SA house price growth slows in May while properties remain on market longer — FNB
House price growth in South Africa slowed on an annual basis to 1.9% in May from 2.1% in April, according to FNB’s latest monthly Property Barometer. This was its lowest level since June of 2020, when the economy was buckling under the weight of Covid-triggered lockdowns.
Now is not a great time to be an estate agent in South Africa. The number of Sundays spent putting up “Open House” signs for the same home is growing, while growth in the prices fetched is slowing.
“The FNB House Price Index’s annual growth decreased in May, averaging 1.9% year-on-year, down from 2.1% in April,” FNB said in its latest monthly Property Barometer published on Wednesday. And the April figure was revised down from 2.7% previously, so further number crunching could yet yield a lower number for May.
This was the slowest growth since the 1.7% annual average recorded in June 2020, during the early throes of the Covid-19 pandemic — a stark indicator of how depressed the housing market has become.
Inflation in May was running at 6.3%, so among other things, this highlights asset depreciation. For many middle-class and more affluent South Africans, a house is a key asset and at the moment, home ownership is generally not creating wealth.
The unfolding cost-of-living crisis and strained household budgets against the backdrop of rising interest rates and still elevated if slowing rates of inflation are the main factors at play here. Consumer confidence on the property front is simply eroding in a barely growing economy where the power supply in any new home one might aspire to buy is only reliable if it comes with rooftop solar panels and a diesel generator.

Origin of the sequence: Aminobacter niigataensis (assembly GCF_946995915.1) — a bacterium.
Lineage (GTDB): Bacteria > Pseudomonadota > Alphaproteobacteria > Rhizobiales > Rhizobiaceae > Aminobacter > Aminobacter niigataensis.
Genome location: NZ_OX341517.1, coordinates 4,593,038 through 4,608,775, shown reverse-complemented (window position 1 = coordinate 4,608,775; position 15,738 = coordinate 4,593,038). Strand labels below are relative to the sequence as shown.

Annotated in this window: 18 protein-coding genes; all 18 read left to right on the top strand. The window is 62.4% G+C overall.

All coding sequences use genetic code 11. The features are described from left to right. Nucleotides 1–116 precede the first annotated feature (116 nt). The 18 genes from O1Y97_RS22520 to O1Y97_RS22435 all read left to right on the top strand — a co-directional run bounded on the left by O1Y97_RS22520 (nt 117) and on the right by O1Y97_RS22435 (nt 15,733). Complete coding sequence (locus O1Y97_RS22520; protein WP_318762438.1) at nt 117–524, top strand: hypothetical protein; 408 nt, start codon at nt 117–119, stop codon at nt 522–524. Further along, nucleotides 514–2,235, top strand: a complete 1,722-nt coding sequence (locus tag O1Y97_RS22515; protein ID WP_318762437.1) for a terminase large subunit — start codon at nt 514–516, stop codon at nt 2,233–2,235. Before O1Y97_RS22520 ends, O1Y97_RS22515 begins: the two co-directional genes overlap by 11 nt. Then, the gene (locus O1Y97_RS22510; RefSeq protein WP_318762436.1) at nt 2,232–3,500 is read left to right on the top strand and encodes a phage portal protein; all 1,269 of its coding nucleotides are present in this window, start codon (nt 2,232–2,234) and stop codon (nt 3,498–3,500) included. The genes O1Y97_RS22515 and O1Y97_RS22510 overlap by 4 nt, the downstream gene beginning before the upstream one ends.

Lower-income groups are especially feeling the pinch, so it is perhaps counterintuitive that house price growth at the lower end of the market is faster than that at the upper end. This may reflect a scaling down among the middle class.
“Price growth remains well supported in the lower end, while early data shows significant declines in property values above R5.5 million,” FNB said. Indeed, house prices in that bracket fell by 20% or more in the year to May. By contrast, if your home was worth R300,000 or less, prices grew by close to 10%.
And, the amount of time that properties remain on the market has stretched.
“The results suggest that the average time that properties are on the market for sale has lengthened to 12 weeks and one day (85 days), compared to 75 days in Q1 2023… this is the longest time on the market since Q2 2020, and is attributed to slowing activity and stretched affordability,” FNB said.
Small wonder that estate agent sentiment has declined to 38% from 45% in Q1 of this year. If you have to spend 12 or more Sundays showing the same damn house, you are bound to be glum about current market conditions.
The reasons for selling are also revealing. Downscaling in the face of financial pressure is the No 1 reason, representing 24.1% of all sales, compared to 17% of sales volumes in the first three months of this year. That inducement is highest in the more affordable property segment, cited by 41.1% of those in the R250,000 to R300,000 price bracket.
Emigrating as a reason to sell has fallen to 9.0%, down from the peak of 18% in 2019. This may be a reflection of the fact that a big spanner was thrown into the works of many emigration plans by the onset of the pandemic. International travel and moving were arduous undertakings until around the middle of 2022, so it may pick up steam again.
Still, it remains a key reason among some price brackets. For homes fetching between R2.6-million and R3.6-million, it accounted for 19% of sales, second only to “downscaling with life stage”. So it seems a lot of older South Africans have homes in that price range.
The regional picture is also of interest. Overall market activity fell to a rating of 5.1 out of 10 compared to 5.7 in the previous quarter.
“By region, the Western Cape recorded higher activity at 6.2, still lower than last quarter’s 6.9 rating. Gauteng saw the biggest decline in activity, from 5.3 to 4.5, the lowest rating across all the regions,” FNB said.
The Western Cape remains the hottest property market in the country and Gauteng the chilliest. For estate agents in Gauteng, winter has come.
“House price growth should slow to around 2% this year from 3.5% in 2022, with risks skewed to the downside,” FNB said.
Expect estate agents, especially in Gauteng, to spend a lot more Sundays showing the same house. DM